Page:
One of the unfortunate things about becoming a well-preserved specimen is that it almost always entails dying under some pretty hectic conditions. The bog bodies of people who have either fallen or been dumped into peat bogs can be so well preserved that they get mixed up with recent murder victims (and turn out to be 1,600 years old), while CT scans of museum specimens have revealed Turducken levels of frog-eating fish eating fish-eating frogs. Particularly spectacular fossils can sometimes do more than give a snapshot of ancient creatures’ anatomies, sometimes revealing clues about their lifestyle. One such gem was recently described in the Swiss Journal of Palaeontology, which seems to suggest an ancient squid-like creature was eating a crustacean when it was itself predated on by a shark.
The unusual and magnificently insightful fossil has been identified as a pabulite by the authors on the paper – a word intended to convey that while they caught the meal in action, none of the “food” actually made it as far as the predators’ stomachs. Can you imagine dying just before getting to take a bite out of a delicious donut? Tragic stuff. Fossils that reveal predation events where the prey has made it into the digestive tract of their killer are called regurgitalites.
Usually, pabulites only have bits of the once-living creatures preserved in the fossil, meaning paleontologists are tasked with piecing together the picture from traces of the predation event. They’re something of a golden egg for paleontologists, as they demonstrate in the most obvious way possible what extinct species were feeding on when they roamed the Earth (and its oceans) millions of years before humankind’s emergence.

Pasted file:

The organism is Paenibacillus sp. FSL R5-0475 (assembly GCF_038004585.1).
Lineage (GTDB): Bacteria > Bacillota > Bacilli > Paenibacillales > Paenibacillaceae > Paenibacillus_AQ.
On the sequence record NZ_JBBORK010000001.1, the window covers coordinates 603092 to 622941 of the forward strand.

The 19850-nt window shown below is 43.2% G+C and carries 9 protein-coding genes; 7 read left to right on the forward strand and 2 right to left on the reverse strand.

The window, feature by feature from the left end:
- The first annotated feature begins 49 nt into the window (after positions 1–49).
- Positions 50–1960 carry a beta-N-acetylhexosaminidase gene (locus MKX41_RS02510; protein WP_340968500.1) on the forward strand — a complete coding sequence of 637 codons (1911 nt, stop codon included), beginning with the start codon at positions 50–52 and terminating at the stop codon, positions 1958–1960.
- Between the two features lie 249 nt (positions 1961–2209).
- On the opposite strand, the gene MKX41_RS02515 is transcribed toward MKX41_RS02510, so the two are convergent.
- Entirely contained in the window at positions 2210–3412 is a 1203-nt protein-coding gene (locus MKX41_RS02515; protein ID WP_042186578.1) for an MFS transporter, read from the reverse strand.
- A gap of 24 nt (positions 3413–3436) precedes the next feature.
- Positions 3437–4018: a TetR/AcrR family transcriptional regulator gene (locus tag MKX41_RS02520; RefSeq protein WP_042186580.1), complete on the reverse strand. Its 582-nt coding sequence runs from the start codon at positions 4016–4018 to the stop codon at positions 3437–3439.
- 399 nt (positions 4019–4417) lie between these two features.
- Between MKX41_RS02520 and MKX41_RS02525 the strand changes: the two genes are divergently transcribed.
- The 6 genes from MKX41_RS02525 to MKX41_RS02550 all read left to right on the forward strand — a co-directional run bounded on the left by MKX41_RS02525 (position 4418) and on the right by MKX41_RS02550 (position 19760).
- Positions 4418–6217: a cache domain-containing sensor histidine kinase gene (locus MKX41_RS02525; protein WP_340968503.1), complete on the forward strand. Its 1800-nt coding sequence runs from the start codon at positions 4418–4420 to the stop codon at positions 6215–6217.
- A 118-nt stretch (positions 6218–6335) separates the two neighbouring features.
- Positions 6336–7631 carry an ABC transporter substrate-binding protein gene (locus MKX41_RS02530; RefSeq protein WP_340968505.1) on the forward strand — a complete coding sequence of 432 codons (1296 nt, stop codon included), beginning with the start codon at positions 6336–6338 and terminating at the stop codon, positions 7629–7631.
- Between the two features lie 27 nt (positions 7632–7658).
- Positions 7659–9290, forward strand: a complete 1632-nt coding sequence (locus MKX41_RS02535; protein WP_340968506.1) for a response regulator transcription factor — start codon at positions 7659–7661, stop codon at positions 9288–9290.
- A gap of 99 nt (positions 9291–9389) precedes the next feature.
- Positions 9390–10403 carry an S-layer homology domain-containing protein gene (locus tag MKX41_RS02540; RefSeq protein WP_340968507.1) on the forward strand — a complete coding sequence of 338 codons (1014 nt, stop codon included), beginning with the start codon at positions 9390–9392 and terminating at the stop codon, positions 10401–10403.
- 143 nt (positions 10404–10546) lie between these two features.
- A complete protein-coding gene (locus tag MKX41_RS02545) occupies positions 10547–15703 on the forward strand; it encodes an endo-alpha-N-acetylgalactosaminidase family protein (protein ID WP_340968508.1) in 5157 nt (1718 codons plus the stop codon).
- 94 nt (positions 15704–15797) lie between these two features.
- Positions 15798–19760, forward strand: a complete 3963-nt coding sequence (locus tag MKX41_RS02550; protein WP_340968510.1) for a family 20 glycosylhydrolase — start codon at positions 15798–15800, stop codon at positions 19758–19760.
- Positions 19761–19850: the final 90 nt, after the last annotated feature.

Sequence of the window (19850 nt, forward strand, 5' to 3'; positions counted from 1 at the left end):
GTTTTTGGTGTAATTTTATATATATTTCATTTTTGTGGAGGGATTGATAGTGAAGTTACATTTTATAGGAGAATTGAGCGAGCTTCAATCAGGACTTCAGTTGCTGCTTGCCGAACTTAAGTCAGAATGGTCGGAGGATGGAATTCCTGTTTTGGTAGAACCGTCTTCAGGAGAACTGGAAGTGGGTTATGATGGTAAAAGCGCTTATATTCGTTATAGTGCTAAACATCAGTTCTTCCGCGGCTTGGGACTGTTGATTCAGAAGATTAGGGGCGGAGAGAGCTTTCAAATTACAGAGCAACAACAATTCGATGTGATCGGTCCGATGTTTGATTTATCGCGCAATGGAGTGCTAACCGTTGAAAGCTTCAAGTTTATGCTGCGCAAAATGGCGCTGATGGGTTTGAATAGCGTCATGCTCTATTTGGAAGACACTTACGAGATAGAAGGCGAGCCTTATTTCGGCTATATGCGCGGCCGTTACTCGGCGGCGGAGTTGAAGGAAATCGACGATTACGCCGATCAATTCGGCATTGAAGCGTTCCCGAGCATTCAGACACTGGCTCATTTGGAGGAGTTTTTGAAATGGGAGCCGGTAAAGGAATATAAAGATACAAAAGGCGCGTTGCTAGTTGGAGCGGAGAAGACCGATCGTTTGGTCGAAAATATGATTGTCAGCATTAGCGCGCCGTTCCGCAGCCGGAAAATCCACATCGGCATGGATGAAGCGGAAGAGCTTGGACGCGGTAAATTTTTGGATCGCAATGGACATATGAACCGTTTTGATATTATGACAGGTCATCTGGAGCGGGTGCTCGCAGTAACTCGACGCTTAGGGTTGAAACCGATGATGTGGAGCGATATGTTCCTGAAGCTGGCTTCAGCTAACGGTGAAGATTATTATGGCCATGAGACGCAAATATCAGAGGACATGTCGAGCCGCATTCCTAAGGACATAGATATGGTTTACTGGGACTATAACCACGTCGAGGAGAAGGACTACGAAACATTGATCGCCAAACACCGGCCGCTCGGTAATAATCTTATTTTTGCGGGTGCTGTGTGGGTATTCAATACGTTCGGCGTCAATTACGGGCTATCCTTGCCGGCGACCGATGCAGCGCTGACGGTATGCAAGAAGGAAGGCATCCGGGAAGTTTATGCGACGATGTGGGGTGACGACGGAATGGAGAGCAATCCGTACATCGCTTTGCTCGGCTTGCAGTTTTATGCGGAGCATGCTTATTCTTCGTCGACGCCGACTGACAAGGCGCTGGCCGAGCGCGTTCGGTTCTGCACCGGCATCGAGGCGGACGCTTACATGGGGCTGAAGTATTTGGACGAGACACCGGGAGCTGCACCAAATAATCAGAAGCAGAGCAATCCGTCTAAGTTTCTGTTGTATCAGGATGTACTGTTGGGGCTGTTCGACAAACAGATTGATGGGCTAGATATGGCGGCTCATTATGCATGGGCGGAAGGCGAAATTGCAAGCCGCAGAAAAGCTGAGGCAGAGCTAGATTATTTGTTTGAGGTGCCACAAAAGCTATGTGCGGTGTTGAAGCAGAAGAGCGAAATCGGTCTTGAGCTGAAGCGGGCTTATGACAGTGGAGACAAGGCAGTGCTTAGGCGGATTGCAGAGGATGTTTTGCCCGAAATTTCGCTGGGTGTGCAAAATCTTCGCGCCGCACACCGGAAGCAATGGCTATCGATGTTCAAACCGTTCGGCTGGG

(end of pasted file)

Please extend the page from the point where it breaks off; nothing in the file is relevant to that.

This particular pabulite went a little further, being found to contain the belemnite (a squid-like cephalopod) Passaloteuthis laevigata from either the Early or Lower Jurassic period. Most of its soft parts are missing, but the animal’s arm crown is reported to be one of the best preserved ever found. The researchers say this finding is remarkable because it could indicate the belemnite remains were leftovers, dropped from the mouth of a predator. Evidently, it was a nourishing event all around, as within that magnificently preserved arm is an exuvia of a crustacean – meaning the belemnite was probably eating when it was eaten. An exuvia is the cast-off or sloughed-off skin of an arthropod. Not quite the decadent feast one might hope for as their last meal.
It’s possible that the belemnite was ravaged by a predatory fish such as the ancient shark Hybodus hauffianus. That means that the belemnite was mere moments away from putting some of that sweet, sloughy skin in its mouth when it was rudely interrupted by becoming a snack itself, and we don’t mean the good kind.
“We suggest that this represents remains of a meal of a vertebrate predator, possibly of the Early Jurassic shark Hybodus hauffianus,” wrote the study authors. “This is remarkable, because it informs about the behaviour of a cephalopod and a vertebrate predator."
“Additionally, we use this occasion to introduce the term leftover fall for such remains of a meal and pabulite for the fossilized remains of which. Diverse pabulites have been reported before. They are valuable sources of palaeobiological information and deserve more attention.”